Monthly Archives: May 2013

Try Harder.


“Try Harder” is something that often comes into my mind; often because I need to remind myself, less so that I feel the need to explain what it means to some unspecified listener.

Sometimes wisdom comes in tiny one or two-word packages that can take years to unpack and appreciate. Imagine struggling against a problem or goal, be it physical or academic, real or virtual, reaching the end of your wits, then turning to someone for a suggestion and receiving only “Try Harder” as advice. I can think of a few colorful two-word replies to that seemingly dismissive response. Let’s assume though that it’s not dismissive. Let’s assume it is what’s required.


The simple act of trying harder means focusing your effort. It’s not necessarily brute forcing your way through a problem or project, but being more mindful of the goal. Not all endeavors require an aggressive redoubling of effort.

Consider meditation, for example:

At it’s core meditation is a practice of calming the mind, and forcefully trying harder to meditate is obviously counterproductive. If an effort to calm the mind results in an internal shouting match consisting of you yelling at your mind to shut up, the point is lost. Mindfully trying harder means matching the appropriate method to the task at hand. In this case, trying harder to calm the mind may involve conjuring exceptional patience with yourself as you struggle to actually not do something.

Sometimes, however, Try Harder is exactly that. Bear down and push, go beyond your comfort zone, go to that place you’re afraid of. There’s rest at the end, but you have to get there first. In physical fitness, it could be lifting more than you ever have by focusing on technique, or it might be running faster than your best time by not giving in to that internal voice saying “It’s okay to quit.

Try Harder means discipline, progressions, perseverance. Ten minutes of focus today, eleven tomorrow, fourteen the day after; 100lbs overhead today, 120 next week, 175 five weeks later. Even when there are setbacks you keep trying harder, you keep fighting to keep or gain ground.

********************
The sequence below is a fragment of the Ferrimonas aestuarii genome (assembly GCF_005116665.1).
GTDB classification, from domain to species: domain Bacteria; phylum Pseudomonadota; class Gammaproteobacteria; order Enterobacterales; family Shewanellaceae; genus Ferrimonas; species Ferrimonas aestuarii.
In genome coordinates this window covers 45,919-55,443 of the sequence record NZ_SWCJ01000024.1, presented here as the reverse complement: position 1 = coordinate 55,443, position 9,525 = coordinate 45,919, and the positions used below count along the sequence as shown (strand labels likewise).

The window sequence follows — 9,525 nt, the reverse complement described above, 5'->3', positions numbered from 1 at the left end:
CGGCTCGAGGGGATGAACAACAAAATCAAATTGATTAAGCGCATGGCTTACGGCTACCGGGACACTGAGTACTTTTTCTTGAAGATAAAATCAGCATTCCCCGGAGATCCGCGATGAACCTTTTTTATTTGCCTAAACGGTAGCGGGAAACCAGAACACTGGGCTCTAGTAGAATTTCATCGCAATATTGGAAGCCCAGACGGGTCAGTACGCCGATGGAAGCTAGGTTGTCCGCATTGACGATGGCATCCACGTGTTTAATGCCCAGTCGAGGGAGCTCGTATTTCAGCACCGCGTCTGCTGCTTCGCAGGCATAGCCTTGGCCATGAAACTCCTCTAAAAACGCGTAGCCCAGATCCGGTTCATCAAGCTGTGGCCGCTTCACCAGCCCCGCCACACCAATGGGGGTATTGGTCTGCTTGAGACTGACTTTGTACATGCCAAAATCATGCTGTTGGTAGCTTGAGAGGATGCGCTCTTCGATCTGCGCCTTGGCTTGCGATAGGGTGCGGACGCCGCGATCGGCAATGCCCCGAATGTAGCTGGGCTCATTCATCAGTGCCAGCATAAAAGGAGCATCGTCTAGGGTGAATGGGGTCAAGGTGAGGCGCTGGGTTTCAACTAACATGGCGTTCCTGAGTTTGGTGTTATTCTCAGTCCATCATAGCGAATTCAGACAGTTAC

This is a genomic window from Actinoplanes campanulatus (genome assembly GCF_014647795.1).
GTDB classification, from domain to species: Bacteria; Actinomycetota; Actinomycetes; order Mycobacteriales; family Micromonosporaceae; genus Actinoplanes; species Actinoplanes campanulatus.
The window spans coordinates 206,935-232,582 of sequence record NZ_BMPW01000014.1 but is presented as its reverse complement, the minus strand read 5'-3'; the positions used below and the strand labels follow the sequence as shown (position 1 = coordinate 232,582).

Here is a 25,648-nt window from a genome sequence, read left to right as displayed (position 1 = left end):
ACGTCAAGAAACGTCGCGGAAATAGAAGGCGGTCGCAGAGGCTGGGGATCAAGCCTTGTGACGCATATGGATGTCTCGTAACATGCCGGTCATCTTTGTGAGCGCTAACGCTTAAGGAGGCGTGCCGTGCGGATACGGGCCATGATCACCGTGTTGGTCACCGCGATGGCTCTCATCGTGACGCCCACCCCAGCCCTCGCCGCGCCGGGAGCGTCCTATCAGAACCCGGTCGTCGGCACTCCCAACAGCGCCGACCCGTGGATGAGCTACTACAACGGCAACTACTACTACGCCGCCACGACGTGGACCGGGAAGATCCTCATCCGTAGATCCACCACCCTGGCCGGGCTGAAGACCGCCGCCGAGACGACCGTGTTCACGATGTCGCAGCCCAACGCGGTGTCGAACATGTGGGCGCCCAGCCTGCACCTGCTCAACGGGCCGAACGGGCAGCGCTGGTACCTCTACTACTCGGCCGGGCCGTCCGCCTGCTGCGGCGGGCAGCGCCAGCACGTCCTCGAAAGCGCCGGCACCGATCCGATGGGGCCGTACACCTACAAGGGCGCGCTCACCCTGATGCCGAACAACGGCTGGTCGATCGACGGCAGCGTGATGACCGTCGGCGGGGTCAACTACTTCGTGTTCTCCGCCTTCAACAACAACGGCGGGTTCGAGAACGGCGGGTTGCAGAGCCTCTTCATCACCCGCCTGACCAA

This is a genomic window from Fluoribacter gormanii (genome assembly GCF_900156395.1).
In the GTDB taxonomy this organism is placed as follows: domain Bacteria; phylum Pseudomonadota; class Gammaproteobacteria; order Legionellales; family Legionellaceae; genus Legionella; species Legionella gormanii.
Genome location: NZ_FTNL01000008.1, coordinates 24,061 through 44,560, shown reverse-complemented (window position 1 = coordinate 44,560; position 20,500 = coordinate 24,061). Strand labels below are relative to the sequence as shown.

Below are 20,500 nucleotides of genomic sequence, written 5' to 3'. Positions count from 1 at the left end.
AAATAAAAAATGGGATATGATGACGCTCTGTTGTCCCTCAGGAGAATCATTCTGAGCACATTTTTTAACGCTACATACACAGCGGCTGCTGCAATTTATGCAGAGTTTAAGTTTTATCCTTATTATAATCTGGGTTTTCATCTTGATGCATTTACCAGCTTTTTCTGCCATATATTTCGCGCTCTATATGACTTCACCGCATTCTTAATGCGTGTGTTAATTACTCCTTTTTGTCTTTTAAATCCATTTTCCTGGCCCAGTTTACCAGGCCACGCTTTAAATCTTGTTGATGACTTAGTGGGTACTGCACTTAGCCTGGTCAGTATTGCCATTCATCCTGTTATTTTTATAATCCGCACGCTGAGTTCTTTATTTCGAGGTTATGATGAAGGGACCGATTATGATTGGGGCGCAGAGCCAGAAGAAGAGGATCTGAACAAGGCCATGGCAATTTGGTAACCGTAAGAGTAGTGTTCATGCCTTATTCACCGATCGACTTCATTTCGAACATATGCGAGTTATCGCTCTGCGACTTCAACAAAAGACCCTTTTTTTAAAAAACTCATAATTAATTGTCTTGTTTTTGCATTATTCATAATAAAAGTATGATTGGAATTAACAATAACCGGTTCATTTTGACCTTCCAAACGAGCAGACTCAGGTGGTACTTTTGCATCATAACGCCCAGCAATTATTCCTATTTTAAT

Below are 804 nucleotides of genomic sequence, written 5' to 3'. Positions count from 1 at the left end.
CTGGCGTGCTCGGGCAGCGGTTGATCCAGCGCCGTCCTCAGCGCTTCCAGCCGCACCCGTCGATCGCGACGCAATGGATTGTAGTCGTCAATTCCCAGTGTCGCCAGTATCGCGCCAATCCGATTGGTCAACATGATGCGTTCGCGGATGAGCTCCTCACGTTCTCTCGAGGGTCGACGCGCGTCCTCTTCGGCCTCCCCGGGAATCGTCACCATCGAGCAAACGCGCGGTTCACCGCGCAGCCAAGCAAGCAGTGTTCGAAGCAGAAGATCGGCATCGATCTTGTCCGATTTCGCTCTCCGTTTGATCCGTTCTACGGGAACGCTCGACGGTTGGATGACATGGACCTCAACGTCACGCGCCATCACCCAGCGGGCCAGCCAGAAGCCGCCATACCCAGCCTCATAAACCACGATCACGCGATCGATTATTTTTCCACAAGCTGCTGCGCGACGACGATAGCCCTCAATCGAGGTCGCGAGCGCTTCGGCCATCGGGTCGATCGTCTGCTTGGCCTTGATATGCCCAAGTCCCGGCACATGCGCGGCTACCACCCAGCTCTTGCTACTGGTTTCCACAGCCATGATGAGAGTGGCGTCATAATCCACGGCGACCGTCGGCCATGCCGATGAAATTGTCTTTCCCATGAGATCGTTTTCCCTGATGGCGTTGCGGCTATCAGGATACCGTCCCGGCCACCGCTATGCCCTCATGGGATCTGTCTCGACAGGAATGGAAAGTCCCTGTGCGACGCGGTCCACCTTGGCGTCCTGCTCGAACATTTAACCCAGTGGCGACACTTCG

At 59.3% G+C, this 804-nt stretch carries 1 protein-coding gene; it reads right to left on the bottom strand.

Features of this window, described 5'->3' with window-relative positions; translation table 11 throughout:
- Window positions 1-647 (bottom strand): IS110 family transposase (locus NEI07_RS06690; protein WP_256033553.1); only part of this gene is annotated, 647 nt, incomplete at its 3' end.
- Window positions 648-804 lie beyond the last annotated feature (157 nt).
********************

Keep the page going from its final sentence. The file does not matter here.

Tracking progress and effort is key to growth. If you don’t know where you’re at or where you’ve been, how can you have any clear idea of where you’re going?

This all takes effort. None of this is easy. All of this requires you to Try Harder.

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Letters to Benjamin

Tastes like baby
Not too long after Benjamin was born I came across this video []. I think it was around fathers day. Anyway, I loved the idea and immediately set up a Gmail account for our little guy. Since then, Summer and I have been sending him emails with letters, pictures, video, etc…Sometimes we tell him about his day, sometimes we tell him about things that are important to us, sometimes we just say hi. It’s a digital time capsule and we hope it will be interesting to him at some point in his life.


Here is a letter I sent him recently about writing:



I love you SO much! Just wanted to get that said before I started saying other things.


You are an amazing little guy and it is such a joy to be able to watch you grow into your own person.


Writing. I haven’t written you nearly enough. I have years to write you before you will even have a chance to read these, but I still would like to be better about telling you things about yourself as you grow up and about me as I grow up. Note: You are always growing up. All your life experiences add up to make you who you are at any given moment. So it’s never done. You are never fully “grown up”.